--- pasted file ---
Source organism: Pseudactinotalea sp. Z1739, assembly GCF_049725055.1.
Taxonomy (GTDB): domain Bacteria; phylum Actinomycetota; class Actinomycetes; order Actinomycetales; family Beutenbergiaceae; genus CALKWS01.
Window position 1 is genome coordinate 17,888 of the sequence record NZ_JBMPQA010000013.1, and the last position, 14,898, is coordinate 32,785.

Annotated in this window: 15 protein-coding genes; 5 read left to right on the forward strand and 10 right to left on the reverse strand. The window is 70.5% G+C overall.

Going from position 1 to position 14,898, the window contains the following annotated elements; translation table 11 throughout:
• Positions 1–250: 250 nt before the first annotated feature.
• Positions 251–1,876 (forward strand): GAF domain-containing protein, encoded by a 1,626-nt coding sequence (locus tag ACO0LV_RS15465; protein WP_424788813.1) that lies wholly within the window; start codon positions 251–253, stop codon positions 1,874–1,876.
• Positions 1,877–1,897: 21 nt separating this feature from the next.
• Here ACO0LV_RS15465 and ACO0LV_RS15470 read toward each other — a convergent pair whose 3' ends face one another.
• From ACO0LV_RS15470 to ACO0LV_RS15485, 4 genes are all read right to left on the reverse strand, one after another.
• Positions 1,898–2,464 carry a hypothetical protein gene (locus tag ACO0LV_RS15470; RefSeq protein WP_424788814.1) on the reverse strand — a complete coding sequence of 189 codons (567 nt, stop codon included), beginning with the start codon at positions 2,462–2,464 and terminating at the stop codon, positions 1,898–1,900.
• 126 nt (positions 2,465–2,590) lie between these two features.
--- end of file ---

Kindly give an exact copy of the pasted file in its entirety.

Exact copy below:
Source organism: Pseudactinotalea sp. Z1739, assembly GCF_049725055.1.
Taxonomy (GTDB): domain Bacteria; phylum Actinomycetota; class Actinomycetes; order Actinomycetales; family Beutenbergiaceae; genus CALKWS01.
Window position 1 is genome coordinate 17,888 of the sequence record NZ_JBMPQA010000013.1, and the last position, 14,898, is coordinate 32,785.

Annotated in this window: 15 protein-coding genes; 5 read left to right on the forward strand and 10 right to left on the reverse strand. The window is 70.5% G+C overall.

Going from position 1 to position 14,898, the window contains the following annotated elements; translation table 11 throughout:
• Positions 1–250: 250 nt before the first annotated feature.
• Positions 251–1,876 (forward strand): GAF domain-containing protein, encoded by a 1,626-nt coding sequence (locus tag ACO0LV_RS15465; protein WP_424788813.1) that lies wholly within the window; start codon positions 251–253, stop codon positions 1,874–1,876.
• Positions 1,877–1,897: 21 nt separating this feature from the next.
• Here ACO0LV_RS15465 and ACO0LV_RS15470 read toward each other — a convergent pair whose 3' ends face one another.
• From ACO0LV_RS15470 to ACO0LV_RS15485, 4 genes are all read right to left on the reverse strand, one after another.
• Positions 1,898–2,464 carry a hypothetical protein gene (locus tag ACO0LV_RS15470; RefSeq protein WP_424788814.1) on the reverse strand — a complete coding sequence of 189 codons (567 nt, stop codon included), beginning with the start codon at positions 2,462–2,464 and terminating at the stop codon, positions 1,898–1,900.
• 126 nt (positions 2,465–2,590) lie between these two features.